Frustrated by his results in 2016, Farah hopes to use Anniversary Games to launch into Rio Olympic defence
Mo Farah says he’s looking to build on what has so far by his standards been an “average” season at the Müller Anniversary Games tomorrow (July 23) in the same stadium where he achieved his crowning glory at the 2012 Olympics.
The defending world and Olympic 5000m and 10,000m champion kicked off his 2016 with a rare outing on the mud at the Great Edinburgh Cross Country International, losing out to American specialist Garrett Heath, and continued into his first IAAF World Half Marathon Championships in Cardiff with a third-placed finish behind Kenyan duo Geoffrey Kamworor and Bedan Karoki.
“At the beginning of the season the half-marathon was really disappointing, let’s be honest,” the 33-year-old said reflecting on his 2016 record. “I haven’t been satisfied. Birmingham was okay when I broke the British 3000m record. That’s probably the one which was okay. The rest have been average. In myself I know I can do better but it’s life. That’s where it’s at. I just have to get it right in Rio.”
On returning to compete in London, he said: “It’s nice to be back. I love London. It’s my hometown. It’s very exciting. Yesterday was the first time for a little while I walked to the stadium. I walked in and I got nervous. This is where it happened. My life changed in London when I became Olympic champion.”
A 3:31.74 fifth-placed finish over his less fancied distance in the 1500m in Monaco last week, beating world champion and hot favourite for Rio gold Asbel Kiprop on the way, placed him seventh in the world for the distance in 2016 and showed while he may not have reached the heights of previous years he’s still in good condition.
Tomorrow night’s 5000m presents Farah with a final opportunity to produce a performance suitable for his standards ahead of his 10,000m opener in Rio in just 22 days time. He faces a strong field containing Kenya’s Isaiah Koech, likely to be one of the biggest threats to Farah over the distance in Rio, but the five-time world champion says he’s heading into London with one goal in mind.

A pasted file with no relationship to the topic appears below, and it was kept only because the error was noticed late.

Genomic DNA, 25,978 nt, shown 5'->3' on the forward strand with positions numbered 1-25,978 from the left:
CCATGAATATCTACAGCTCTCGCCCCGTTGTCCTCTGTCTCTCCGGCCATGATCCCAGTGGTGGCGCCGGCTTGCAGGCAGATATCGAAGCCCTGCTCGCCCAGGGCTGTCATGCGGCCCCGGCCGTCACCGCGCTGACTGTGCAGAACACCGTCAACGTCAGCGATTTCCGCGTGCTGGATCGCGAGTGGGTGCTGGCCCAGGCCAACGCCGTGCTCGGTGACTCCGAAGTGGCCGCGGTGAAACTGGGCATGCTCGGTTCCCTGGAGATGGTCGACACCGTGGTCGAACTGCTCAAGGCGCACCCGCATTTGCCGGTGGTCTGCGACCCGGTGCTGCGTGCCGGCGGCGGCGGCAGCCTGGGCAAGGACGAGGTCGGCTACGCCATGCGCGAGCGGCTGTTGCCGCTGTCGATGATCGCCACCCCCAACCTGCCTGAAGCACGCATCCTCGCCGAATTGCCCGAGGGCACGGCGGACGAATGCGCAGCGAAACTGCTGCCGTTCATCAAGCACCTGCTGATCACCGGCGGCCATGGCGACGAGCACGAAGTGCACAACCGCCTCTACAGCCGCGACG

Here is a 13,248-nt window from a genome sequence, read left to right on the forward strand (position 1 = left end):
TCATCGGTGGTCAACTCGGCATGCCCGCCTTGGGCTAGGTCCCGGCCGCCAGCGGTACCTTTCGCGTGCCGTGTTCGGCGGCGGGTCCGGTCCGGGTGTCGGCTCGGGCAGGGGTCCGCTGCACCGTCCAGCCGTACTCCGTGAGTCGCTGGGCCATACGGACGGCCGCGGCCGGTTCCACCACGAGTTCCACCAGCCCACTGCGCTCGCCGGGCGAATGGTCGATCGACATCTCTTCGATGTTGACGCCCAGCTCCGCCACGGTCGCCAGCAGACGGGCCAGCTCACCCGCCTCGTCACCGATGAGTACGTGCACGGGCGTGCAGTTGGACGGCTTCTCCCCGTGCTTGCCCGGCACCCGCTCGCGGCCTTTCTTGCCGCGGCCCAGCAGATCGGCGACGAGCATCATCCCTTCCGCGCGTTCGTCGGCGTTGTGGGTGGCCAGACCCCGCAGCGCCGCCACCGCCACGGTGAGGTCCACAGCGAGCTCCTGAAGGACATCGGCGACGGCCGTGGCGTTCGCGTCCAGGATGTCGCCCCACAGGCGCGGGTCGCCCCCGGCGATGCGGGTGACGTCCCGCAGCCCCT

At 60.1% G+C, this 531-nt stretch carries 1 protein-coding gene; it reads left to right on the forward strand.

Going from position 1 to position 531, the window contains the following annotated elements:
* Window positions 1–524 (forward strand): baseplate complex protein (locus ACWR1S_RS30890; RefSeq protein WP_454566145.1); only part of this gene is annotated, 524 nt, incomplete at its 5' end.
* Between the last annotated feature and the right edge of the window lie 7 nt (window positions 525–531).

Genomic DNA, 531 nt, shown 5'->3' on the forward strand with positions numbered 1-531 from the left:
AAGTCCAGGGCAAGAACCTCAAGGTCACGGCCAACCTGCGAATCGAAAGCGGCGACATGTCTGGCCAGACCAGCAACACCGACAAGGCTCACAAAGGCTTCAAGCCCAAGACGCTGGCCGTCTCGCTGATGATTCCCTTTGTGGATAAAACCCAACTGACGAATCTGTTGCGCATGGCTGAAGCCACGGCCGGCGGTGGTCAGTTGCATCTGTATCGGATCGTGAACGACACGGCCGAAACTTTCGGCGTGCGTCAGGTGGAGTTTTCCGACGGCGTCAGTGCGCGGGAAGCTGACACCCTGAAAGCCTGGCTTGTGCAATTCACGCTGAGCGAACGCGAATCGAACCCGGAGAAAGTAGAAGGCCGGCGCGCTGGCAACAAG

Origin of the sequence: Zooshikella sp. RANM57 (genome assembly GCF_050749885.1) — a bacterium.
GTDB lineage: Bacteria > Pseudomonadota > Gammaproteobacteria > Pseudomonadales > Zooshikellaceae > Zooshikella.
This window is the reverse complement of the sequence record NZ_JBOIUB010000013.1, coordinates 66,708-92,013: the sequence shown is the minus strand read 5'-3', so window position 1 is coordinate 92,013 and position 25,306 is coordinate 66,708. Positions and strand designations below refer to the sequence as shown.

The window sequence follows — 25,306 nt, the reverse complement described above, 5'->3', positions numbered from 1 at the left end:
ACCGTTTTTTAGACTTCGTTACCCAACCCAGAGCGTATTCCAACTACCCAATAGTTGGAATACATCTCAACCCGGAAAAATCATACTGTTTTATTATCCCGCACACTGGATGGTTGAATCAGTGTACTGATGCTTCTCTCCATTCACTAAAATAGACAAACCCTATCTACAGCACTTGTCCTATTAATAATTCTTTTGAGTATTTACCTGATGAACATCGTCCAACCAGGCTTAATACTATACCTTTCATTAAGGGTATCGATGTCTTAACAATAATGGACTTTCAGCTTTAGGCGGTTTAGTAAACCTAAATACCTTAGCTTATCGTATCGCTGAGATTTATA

“If I didn’t win it I would be disappointed. There are a lot of guys out there I’m going to be racing in the Olympics. I just respect the field and see how I’m going to win it,” he said about the race.
“It would be nice to win the race. The most important thing is to respect the guys, respect the race and see what I can come away with. In the past I’ve always gone out and done well in my last race [before a major championship]. We’ve still got a little bit to work on before Rio to sharpen and get a few more key sessions under my belt.”
Farah’s likely contenders for the 10,000m gold have already begun the trash-talking, with Karoki and Paul Tanui expressing confidence that they can get the better of the Brit 12 months after a Kenyan-led plot in Beijing failed in its attempt to bring home the gold.
The Brit has brushed off challenges from Kenyans at each of the last three major championships and he threw down the gauntlet to his challengers in Rio.
“Bring it,” Farah added. “It’s going to be hard. I’ll do everything I can and give it 110% and see what I can come away with. They aren’t going to make it easy for me. They didn’t make it easy for me in Cardiff and they won’t make it easy in Rio.”